A Few Notes on Eduardo Rodriguez’s Velocity

Eduardo Rodriguez debuted yesterday for the Red Sox. There was instantly something remarkable about him.


My goodness. Did you see it? Probably not. How about now.


Yeah. That’s easy cheese. His fastball sat at exactly 95 mph by PITCHf/x, which puts him high up on this list of gaseous starters.

Name Age FB% FBv
Noah Syndergaard 22 65.20% 96.7
Yordano Ventura 24 60.10% 95.9
Joe Kelly 27 70.10% 95.9
Nathan Eovaldi 25 55.30% 95.8
Matt Harvey 26 58.60% 95.7
Gerrit Cole 24 68.80% 95.6
Danny Salazar 25 62.20% 95.5
Carlos Frias 25 55.40% 95.5
Garrett Richards 27 63.70% 95.4
Andrew Cashner 28 65.90% 95.2
Eduardo Rodriguez 22 68.60% 95.0
Chris Archer 26 54.20% 94.8
Stephen Strasburg 26 63.70% 94.8
Mike Foltynewicz 23 73.00% 94.7
Jacob deGrom 27 63.20% 94.5
Carlos Martinez 23 57.80% 94.4
Aaron Sanchez 22 74.00% 94.4
Wily Peralta 26 63.70% 94.4
Carlos Carrasco 28 55.60% 94.4
Taijuan Walker 22 66.10% 94.4

But he’s a lefty! You might notice that list is full of righties. Lefties average a mph less than righties, on average. Look at the list, except now it’s only lefties.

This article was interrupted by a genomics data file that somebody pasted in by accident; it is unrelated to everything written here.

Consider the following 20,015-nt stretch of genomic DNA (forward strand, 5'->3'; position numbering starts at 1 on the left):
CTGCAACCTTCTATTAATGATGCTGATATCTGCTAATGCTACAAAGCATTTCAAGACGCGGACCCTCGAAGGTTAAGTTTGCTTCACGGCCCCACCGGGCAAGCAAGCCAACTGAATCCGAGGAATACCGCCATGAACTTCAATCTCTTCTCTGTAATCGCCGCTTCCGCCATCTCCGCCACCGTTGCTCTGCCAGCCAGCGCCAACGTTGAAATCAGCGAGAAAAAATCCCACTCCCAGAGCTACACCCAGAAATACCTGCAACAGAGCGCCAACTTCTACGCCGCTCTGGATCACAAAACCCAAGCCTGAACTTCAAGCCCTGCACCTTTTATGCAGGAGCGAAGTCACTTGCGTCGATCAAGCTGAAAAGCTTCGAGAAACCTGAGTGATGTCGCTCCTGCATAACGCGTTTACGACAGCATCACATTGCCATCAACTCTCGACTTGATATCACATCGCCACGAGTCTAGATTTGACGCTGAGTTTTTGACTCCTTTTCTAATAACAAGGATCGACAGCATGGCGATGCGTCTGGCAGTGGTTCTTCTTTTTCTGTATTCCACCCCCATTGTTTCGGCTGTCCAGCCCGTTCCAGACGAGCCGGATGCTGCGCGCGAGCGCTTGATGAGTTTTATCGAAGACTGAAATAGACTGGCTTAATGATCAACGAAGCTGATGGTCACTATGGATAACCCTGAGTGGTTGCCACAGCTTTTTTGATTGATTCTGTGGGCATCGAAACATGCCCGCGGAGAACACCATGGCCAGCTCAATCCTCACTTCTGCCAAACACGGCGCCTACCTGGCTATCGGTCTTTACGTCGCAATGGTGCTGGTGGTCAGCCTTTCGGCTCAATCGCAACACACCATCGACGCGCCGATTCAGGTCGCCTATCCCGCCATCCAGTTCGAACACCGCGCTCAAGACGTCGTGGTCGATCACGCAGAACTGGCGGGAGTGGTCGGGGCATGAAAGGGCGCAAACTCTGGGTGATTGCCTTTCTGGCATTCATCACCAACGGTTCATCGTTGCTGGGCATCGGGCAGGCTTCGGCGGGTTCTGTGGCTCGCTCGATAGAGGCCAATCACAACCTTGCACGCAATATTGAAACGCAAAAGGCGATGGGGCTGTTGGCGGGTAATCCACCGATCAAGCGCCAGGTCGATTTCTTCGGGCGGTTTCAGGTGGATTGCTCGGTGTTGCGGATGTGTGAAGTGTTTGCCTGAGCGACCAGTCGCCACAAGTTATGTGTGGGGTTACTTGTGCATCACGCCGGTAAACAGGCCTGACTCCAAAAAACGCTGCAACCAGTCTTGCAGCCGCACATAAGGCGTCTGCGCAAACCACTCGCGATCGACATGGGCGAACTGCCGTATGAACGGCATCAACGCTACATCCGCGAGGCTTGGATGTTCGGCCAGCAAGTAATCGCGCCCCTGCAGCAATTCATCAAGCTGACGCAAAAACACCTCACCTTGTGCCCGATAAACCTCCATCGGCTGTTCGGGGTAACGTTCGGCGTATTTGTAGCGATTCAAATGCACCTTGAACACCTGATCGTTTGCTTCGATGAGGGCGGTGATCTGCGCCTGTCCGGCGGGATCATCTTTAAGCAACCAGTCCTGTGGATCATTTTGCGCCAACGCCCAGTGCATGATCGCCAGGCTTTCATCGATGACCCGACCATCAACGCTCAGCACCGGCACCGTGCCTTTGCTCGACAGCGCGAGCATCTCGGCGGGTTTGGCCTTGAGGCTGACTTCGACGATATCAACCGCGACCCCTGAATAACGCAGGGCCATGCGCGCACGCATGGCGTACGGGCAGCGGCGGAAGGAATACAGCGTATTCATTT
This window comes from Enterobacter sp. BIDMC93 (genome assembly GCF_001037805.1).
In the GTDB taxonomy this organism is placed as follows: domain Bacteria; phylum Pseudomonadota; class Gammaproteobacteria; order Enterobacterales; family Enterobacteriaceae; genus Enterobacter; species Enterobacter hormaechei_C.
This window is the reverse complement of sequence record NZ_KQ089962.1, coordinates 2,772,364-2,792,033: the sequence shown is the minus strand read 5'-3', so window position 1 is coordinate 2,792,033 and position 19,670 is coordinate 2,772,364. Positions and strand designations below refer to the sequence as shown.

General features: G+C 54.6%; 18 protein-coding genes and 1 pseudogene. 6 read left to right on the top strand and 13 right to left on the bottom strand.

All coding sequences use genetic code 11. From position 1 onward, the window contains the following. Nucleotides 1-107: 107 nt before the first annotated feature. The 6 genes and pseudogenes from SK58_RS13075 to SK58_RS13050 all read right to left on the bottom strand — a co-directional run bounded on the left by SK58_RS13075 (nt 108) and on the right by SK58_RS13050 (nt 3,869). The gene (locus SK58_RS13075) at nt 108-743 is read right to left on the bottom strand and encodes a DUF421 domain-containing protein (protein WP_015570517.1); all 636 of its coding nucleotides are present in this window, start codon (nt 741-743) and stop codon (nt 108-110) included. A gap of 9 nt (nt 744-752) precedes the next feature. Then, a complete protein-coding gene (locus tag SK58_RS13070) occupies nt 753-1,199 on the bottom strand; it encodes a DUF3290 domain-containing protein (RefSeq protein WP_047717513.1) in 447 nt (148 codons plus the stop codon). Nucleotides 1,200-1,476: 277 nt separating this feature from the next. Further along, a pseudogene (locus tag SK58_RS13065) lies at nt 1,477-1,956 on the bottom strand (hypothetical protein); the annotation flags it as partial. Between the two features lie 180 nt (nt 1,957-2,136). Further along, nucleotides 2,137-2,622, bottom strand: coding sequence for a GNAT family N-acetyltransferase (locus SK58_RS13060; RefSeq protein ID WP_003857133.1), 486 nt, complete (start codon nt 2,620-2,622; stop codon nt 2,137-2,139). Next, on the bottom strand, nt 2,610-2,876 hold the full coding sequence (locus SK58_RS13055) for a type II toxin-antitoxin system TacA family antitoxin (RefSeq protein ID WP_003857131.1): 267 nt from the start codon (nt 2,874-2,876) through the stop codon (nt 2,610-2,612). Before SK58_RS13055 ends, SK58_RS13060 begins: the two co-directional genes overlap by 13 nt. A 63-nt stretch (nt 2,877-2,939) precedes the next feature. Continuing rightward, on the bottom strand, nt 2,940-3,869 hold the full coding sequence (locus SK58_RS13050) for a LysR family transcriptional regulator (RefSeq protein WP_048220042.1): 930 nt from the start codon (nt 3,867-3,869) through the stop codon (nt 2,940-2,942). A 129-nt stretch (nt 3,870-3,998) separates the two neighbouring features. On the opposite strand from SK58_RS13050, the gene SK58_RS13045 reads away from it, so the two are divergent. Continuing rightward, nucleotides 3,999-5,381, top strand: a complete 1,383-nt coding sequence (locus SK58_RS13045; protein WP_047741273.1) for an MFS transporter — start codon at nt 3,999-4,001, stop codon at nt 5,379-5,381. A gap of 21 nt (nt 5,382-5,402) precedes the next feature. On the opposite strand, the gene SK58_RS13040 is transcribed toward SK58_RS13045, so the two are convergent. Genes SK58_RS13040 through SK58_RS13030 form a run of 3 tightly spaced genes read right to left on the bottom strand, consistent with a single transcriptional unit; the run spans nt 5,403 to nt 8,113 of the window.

Name Age FB% FBv
Eduardo Rodriguez 22 68.60% 95.0
James Paxton 26 72.10% 94.0
Chris Sale 26 57.90% 93.9
Robbie Ray 23 83.70% 93.8
David Price 29 65.80% 93.8
Danny Duffy 26 61.50% 93.8
Clayton Kershaw 27 56.90% 93.4
Carlos Rodon 22 68.70% 93.3
Jorge de la Rosa 34 35.80% 93.2
Francisco Liriano 31 46.60% 92.4

Well, fine, he’s got the best lefty velocity among starters in the game. Whatever. But did he keep the velocity up all game?


Not quite, but he did hit 97 with his 91st pitch, so it’s not like he wilted as he went on, either. It’s more than what he had with Baltimore, but as Kiley McDaniel noted in his Top 200 list (where Rodriguez ranked 23rd), he’s been sitting 93-96 since slightly before he was traded to Boston. And both the guns on MLB.tv and the Brooks Baseball PITCHf/x game report match up more with a 95 mph average than the 93.4 currently on Rodriguez’s page (which would still be top-five velocity for a lefty starter).

With a really nice changeup and a decent breaking ball, and no obvious command issues, the speed above makes Eduardo Rodriguez immediately interesting.

This has been a few notes on Eduardo Rodriguez’s velocity.

With a phone full of pictures of pitchers' fingers, strange beers, and his two toddler sons, Eno Sarris can be found at the ballpark or a brewery most days. Read him here, writing about the A's or Giants at The Athletic, or about beer at October. Follow him on Twitter @enosarris if you can handle the sandwiches and inanity.

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Kind of unfair to ask the reader a “Did you see it?” in a gif, where the thing you are referring to is not actually in the gif.


It’s a joke.